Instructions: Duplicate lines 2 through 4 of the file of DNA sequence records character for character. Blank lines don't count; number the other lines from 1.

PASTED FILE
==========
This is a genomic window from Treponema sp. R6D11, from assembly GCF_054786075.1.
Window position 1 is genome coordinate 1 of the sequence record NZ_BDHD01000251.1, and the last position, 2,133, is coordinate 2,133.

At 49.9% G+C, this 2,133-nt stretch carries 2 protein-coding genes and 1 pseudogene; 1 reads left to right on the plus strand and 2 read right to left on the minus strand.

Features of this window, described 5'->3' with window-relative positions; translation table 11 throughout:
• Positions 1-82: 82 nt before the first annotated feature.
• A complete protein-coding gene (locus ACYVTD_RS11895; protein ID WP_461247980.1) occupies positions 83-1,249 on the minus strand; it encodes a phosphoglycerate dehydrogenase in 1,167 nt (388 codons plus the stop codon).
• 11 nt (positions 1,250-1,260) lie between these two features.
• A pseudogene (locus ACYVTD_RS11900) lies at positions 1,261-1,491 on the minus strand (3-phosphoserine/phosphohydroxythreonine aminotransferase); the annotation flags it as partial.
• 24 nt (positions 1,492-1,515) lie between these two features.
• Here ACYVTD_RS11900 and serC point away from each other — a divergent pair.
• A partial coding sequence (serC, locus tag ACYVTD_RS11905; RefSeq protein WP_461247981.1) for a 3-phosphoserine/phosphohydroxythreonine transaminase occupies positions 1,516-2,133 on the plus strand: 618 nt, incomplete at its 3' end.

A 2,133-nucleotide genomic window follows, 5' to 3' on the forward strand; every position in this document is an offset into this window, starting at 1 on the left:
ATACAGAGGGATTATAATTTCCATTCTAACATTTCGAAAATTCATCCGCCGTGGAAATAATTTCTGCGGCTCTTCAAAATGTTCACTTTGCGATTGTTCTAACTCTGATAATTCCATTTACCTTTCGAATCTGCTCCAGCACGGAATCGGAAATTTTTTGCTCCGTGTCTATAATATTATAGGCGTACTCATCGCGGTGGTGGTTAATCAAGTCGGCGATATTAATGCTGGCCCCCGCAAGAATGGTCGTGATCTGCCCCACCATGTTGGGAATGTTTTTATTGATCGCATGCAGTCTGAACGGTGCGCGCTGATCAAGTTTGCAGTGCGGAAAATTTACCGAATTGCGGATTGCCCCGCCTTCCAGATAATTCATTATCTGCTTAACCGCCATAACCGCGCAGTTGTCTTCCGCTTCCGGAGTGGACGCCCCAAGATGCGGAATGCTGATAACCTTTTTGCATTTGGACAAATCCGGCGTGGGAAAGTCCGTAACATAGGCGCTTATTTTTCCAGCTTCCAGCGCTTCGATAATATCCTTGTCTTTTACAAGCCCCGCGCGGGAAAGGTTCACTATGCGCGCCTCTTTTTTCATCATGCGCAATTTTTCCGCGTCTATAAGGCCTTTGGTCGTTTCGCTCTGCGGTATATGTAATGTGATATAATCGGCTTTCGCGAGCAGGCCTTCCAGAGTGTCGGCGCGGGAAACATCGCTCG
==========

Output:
Window position 1 is genome coordinate 1 of the sequence record NZ_BDHD01000251.1, and the last position, 2,133, is coordinate 2,133.

At 49.9% G+C, this 2,133-nt stretch carries 2 protein-coding genes and 1 pseudogene; 1 reads left to right on the plus strand and 2 read right to left on the minus strand.

Features of this window, described 5'->3' with window-relative positions; translation table 11 throughout: